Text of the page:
Dirksen, Everett M. (1896–1969)
DIRKSEN, EVERETT M. (1896–1969)
Everett McKinley Dirksen represented Illinois as a United States congressman (1933–1949) and senator (1951–1969). Despite a previous record as an isolationist in foreign affairs and a reactionary in domestic affairs, he contributed to the legislative successes of the Democratic Presidents when he was the Republican leader of the senate in the 1960s. Dirksen was an eccentric—flamboyant in style, florid in oratory, and organ-voiced; he was also a superb parliamentary tactician and a politician who was exceptionally inconsistent in his policies. On matters of constitutional interest, he supported mccarthyism and opposed the censure of Senator Joseph R. McCarthy, and savagely criticized the Supreme Court for opinions he disliked, especially on reapportionment, separation of church and state, and the rights of the criminally accused. Dirksen favored bills to curb the Court's appellate jurisdiction, proposed a constitutional amendment to allow prayers in public schools, and led a movement that failed by the vote of one state to convene a constitutional convention. Yet the civil rights act of 1964 and the voting rights acts of 1965 would not have been passed without his support.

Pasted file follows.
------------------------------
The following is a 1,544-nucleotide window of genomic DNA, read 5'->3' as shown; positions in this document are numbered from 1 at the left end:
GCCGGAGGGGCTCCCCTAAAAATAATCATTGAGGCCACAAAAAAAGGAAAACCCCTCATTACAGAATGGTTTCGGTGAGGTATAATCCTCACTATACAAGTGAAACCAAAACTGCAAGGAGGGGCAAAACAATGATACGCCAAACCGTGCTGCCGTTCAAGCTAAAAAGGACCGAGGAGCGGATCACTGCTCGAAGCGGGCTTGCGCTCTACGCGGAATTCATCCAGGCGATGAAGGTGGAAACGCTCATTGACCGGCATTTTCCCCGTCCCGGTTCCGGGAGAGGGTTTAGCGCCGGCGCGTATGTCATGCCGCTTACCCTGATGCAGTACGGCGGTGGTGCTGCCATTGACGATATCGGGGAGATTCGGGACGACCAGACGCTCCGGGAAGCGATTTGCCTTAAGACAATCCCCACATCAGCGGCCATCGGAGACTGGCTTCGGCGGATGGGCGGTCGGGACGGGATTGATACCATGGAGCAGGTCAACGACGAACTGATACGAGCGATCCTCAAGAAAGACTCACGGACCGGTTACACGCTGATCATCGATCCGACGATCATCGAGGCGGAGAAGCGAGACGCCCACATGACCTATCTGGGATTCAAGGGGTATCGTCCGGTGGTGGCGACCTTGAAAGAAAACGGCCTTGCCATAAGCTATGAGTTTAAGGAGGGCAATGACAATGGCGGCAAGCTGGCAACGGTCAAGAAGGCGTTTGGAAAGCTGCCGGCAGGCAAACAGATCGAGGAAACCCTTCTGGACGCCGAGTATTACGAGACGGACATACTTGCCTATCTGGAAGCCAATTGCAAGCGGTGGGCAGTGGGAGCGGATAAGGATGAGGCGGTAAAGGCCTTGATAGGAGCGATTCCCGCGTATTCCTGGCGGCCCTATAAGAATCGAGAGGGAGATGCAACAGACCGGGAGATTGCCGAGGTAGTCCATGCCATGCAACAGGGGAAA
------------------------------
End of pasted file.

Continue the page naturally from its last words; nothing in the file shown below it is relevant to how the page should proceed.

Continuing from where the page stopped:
Leonard W. Levy
Schapsmeier, Edward L. 1985 Dirksen of Illinois: Senatorial Statesman. Urbana: University of Illinois Press.